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Reality Check on Health, Education, Science, and Human Behavior
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Rescooped by Linda Hutchison from reNourishment
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Natures Neurons: Do Early Experiences in the Natural World Help Shape Children’s Brain Architecture?

Natures Neurons: Do Early Experiences in the Natural World Help Shape Children’s Brain Architecture? | Mom Ed | Scoop.it

What role do early childhood experiences in nearby nature play in the formation of brain architecture? It’s time for science to ask that question.

 

In January, New York Times columnist Nicholas Kristof reported on the American Academy of Pediatrics’ “landmark warning that toxic stress can harm children for life.” This was, he wrote, a “’policy statement’ from the premier association of pediatricians, based on two decades of scientific research,” and he added that the statement “has revolutionary implications for medicine and for how we can more effectively chip away at poverty and crime.”

 

From conception through early childhood, brain architecture is particularly malleable and influenced by environment and relationships with primary caregivers, including toxic stress caused by abuse or chronic neglect. By interfering with healthy brain development, such stress can undermine the cognitive skills and health of a child, leading to learning difficulty and behavior problems, as well as psychological and behavior problems, heart disease, obesity, diabetes and other physical ailments later in life.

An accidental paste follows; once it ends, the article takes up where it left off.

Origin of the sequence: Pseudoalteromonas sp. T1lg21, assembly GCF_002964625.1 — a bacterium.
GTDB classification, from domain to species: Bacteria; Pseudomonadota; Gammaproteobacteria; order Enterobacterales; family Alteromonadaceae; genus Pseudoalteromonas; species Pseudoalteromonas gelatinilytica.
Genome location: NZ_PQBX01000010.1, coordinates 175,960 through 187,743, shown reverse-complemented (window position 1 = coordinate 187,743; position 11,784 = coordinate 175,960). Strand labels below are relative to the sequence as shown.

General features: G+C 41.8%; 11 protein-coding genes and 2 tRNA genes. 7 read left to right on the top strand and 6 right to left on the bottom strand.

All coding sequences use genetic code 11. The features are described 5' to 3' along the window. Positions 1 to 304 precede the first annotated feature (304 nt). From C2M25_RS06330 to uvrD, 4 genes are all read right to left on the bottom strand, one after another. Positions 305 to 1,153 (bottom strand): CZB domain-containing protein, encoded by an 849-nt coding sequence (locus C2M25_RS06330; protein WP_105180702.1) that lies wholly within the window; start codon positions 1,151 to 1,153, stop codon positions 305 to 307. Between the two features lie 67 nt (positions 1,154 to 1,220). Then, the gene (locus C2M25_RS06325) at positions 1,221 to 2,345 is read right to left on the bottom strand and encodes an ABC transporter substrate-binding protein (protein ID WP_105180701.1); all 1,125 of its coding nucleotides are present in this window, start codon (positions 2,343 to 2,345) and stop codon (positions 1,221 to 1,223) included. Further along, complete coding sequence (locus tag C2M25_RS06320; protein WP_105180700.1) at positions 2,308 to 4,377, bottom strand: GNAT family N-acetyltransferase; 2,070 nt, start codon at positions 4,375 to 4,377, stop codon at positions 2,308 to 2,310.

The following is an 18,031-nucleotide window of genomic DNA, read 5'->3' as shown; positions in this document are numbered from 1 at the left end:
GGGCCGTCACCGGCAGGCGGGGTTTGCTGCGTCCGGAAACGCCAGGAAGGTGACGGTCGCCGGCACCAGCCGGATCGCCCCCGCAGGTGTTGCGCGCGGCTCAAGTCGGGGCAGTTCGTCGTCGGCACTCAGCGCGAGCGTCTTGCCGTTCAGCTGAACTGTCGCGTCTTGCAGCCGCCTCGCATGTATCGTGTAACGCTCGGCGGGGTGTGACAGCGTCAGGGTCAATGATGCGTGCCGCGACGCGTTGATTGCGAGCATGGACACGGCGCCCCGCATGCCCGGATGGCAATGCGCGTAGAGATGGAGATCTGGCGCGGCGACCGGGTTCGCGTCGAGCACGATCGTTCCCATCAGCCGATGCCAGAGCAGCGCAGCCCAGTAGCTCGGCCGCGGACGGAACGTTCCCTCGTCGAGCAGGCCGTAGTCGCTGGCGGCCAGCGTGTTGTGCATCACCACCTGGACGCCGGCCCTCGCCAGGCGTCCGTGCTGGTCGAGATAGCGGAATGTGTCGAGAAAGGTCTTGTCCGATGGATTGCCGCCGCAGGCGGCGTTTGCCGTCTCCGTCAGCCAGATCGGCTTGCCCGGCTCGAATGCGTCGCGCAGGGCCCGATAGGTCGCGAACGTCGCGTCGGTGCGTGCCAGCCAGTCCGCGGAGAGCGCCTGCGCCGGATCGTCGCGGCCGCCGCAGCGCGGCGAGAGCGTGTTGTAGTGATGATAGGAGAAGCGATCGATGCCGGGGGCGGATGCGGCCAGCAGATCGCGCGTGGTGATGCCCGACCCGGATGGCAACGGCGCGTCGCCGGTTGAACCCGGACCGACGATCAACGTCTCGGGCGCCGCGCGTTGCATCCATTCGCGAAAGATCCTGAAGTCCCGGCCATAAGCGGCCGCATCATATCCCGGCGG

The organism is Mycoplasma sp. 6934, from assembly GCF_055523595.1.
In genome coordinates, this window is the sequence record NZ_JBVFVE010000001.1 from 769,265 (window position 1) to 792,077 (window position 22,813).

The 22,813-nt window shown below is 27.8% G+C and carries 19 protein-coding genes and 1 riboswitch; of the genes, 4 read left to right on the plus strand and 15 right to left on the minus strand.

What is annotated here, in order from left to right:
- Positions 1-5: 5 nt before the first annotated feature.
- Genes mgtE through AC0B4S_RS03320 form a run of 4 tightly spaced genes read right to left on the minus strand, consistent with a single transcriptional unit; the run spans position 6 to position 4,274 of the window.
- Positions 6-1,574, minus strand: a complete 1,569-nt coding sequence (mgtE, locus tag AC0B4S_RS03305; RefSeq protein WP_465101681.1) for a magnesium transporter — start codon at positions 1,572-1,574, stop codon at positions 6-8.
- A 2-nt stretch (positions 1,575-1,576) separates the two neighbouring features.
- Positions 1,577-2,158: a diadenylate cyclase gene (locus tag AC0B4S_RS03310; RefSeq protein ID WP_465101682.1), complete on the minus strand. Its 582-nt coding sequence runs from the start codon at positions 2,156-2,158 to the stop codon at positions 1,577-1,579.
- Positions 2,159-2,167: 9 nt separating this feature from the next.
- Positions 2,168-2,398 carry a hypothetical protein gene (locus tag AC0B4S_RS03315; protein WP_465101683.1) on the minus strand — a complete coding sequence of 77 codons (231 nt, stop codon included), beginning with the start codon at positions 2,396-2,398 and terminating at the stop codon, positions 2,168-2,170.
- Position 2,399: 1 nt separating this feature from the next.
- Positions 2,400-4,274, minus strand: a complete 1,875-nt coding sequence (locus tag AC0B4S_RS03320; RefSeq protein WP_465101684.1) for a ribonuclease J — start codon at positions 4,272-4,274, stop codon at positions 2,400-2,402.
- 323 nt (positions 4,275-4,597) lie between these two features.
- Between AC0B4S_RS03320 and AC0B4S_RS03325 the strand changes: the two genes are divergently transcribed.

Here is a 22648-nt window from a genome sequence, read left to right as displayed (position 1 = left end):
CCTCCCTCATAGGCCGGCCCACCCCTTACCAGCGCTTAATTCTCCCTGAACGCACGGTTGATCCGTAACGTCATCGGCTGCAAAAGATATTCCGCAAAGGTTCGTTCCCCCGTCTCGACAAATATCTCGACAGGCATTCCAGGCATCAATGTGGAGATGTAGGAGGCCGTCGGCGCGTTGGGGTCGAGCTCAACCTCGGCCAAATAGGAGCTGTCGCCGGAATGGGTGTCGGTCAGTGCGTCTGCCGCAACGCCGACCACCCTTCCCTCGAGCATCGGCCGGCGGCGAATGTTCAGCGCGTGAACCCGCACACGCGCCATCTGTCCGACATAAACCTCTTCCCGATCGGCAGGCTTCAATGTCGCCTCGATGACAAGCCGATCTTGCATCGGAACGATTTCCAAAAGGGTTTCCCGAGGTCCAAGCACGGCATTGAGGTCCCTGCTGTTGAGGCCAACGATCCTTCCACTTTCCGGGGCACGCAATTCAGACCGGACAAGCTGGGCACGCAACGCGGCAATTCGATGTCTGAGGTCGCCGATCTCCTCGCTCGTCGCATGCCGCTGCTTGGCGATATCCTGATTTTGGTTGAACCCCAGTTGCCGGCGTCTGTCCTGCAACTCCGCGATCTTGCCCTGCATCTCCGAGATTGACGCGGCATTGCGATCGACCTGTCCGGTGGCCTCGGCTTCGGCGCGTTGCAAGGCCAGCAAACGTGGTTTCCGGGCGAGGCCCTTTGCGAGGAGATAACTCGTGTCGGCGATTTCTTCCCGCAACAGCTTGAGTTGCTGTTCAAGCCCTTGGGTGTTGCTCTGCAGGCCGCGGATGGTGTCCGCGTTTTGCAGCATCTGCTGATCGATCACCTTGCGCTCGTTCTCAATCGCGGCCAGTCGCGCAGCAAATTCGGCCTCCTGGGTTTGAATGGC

Via Daniel House, Martin Daumiller, Alice Ruxton Abler
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Alice Ruxton Abler's comment, August 3, 2012 3:42 PM
Many thanks for the rescoop!
Rescooped by Linda Hutchison from All Together Now
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Avatars may help children with social anxiety ... - Health Centers

Avatars may help children with social anxiety ... - Health Centers | Mom Ed | Scoop.it
The National Institute of Mental Health, part of the National Institutes of Health, provided a $500000 grant to fund the development of the software and a 12-week study that will begin this summer. Researchers at the University of Central Florida’s Anxiety Disorders Clinic and the Atlanta-based company Virtually Better want to give more children with social anxiety the practice they need to become comfortable in social situations. They have developed a new, one-of-a-kind computer simulation program that enables children to interact with avatars playing the roles of classmates, teachers and a principal.




Via The Writing Goddess, Gina Stepp
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